Article

Combined Alcoholics Anonymous and professional care for addicted physicians

Department of Psychiatry, New York University School of Medicine, NY 10016.
American Journal of Psychiatry (Impact Factor: 12.3). 02/1990; 147(1):64-8.
Source: PubMed

ABSTRACT

The authors studied 100 impaired physicians who were successfully treated in a program that combined professionally directed psychotherapeutic treatment and peer-led self-help. An average of 33.4 months after admission they all reported being abstinent and rated Alcoholics Anonymous (AA) as more important to their recovery than professionally directed modalities. Feelings of affiliativeness to AA, which were very high, were strong predictors of the respondents' perceived support for their recovery. These feelings, and an identification with the role of care giver in addiction treatment, appeared to be central to their recovery process.

1 Follower
 · 
10 Reads
  • Source
    • "To summarize, studies indicate that both the receipt and provision of help within AA can aid in recovery. Receiving help from others in AA relates to abstinence (Sheeren, 1998), and this source of aid may be more important to recovery than the receipt of help from individuals not affiliated with AA (Carlson et al., 1994; Galanter et al., 1990). Moreover, it was reported that providing help to others may be just as useful in maintaining abstinence as the receipt of help (Galanter et al.). "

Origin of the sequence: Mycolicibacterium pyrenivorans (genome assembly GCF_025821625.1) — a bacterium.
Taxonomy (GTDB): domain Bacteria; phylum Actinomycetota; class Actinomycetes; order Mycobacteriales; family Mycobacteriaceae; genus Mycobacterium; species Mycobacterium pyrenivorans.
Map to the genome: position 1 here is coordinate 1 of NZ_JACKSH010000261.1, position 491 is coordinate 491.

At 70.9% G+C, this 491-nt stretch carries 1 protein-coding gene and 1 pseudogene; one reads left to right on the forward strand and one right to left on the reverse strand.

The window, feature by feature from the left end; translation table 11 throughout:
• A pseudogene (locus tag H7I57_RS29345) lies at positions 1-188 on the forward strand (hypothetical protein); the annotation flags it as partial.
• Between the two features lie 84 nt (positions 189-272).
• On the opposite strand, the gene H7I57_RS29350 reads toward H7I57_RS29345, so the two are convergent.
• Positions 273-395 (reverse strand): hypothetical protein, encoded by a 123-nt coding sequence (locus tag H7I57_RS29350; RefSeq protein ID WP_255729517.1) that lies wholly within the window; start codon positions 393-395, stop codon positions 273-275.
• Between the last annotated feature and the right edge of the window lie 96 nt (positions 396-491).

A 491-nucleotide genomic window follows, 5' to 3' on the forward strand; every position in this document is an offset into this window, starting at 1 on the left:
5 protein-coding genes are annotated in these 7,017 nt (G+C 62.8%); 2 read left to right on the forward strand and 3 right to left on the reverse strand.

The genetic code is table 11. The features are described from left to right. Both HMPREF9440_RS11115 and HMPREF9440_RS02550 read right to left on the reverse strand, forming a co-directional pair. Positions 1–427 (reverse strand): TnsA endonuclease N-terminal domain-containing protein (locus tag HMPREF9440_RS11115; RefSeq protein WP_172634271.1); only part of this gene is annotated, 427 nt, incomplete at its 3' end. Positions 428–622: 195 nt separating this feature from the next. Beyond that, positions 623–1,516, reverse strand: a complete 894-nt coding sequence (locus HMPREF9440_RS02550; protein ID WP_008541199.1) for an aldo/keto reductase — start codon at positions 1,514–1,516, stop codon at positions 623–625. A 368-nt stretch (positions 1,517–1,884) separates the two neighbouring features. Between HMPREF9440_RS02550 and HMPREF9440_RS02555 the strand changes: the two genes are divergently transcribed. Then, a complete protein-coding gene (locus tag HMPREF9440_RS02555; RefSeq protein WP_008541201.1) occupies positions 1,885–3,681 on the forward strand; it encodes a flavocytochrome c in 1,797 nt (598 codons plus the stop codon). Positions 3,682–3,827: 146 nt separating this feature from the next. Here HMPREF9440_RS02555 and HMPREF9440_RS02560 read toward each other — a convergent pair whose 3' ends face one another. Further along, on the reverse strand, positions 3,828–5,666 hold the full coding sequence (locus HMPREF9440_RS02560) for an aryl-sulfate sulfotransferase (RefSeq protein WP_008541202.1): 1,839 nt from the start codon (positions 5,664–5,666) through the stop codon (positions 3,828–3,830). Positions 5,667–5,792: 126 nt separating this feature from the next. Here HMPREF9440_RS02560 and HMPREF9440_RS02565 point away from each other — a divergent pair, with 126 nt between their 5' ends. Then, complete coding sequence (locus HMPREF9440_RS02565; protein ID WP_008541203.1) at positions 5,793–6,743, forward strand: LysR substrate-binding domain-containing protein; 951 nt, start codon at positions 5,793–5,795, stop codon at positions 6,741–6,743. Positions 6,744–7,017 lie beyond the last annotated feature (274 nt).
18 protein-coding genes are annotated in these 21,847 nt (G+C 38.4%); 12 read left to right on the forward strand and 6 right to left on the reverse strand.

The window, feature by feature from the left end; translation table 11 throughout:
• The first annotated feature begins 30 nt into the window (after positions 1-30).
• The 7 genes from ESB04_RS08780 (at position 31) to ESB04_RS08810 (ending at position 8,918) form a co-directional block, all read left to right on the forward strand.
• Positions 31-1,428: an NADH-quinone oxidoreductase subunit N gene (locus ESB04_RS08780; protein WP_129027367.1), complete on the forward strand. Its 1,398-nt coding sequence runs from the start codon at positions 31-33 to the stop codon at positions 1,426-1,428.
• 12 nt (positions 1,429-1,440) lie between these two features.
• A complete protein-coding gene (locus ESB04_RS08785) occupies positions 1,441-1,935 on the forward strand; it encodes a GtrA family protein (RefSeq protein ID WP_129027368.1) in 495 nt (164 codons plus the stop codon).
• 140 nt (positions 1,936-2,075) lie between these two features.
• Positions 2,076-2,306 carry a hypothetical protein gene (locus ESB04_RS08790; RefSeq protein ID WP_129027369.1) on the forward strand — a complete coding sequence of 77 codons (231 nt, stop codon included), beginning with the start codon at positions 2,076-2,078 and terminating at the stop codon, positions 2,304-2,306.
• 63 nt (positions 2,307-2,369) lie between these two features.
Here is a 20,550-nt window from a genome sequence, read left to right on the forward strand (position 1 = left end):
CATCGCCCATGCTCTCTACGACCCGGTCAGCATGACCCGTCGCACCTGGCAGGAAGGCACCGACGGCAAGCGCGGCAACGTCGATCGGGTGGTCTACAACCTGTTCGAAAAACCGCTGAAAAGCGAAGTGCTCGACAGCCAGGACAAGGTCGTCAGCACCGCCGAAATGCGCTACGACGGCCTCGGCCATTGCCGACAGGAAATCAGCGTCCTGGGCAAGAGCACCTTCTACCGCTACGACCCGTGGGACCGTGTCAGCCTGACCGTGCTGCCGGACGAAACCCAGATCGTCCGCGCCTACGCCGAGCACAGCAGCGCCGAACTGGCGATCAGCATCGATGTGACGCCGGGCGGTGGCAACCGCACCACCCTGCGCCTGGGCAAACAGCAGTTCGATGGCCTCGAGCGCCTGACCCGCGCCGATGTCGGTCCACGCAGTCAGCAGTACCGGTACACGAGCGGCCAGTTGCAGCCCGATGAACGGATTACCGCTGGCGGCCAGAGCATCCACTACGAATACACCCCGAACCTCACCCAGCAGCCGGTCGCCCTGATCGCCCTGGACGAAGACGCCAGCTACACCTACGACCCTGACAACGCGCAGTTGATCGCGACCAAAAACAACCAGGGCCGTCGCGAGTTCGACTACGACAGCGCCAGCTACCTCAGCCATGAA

[Show abstract] [Hide abstract]
    ABSTRACT: Alcoholics Anonymous (AA) is the most commonly used program for substance abuse recovery and one of the few models to demonstrate positive abstinence outcomes. Although little is known regarding the underlying mechanisms that make this program effective, one frequently cited aspect is social support. In order to gain insight into the processes at work in AA, this paper reviewed 24 papers examining the relationship between AA and social network variables. Various types of social support were included in the review such as structural support, functional support, general support, alcohol-specific support, and recovery helping. Overall, this review found that AA involvement is related to a variety of positive qualitative and quantitative changes in social support networks. Although AA had the greatest impact on friend networks, it had less influence on networks consisting of family members or others. In addition, support from others in AA was found to be of great value to recovery, and individuals with harmful social networks supportive of drinking actually benefited the most from AA involvement. Furthermore, social support variables consistently mediated AA's impact on abstinence, suggesting that social support is a mechanism in the effectiveness of AA in promoting a sober lifestyle. Recommendations are made for future research and clinical practice.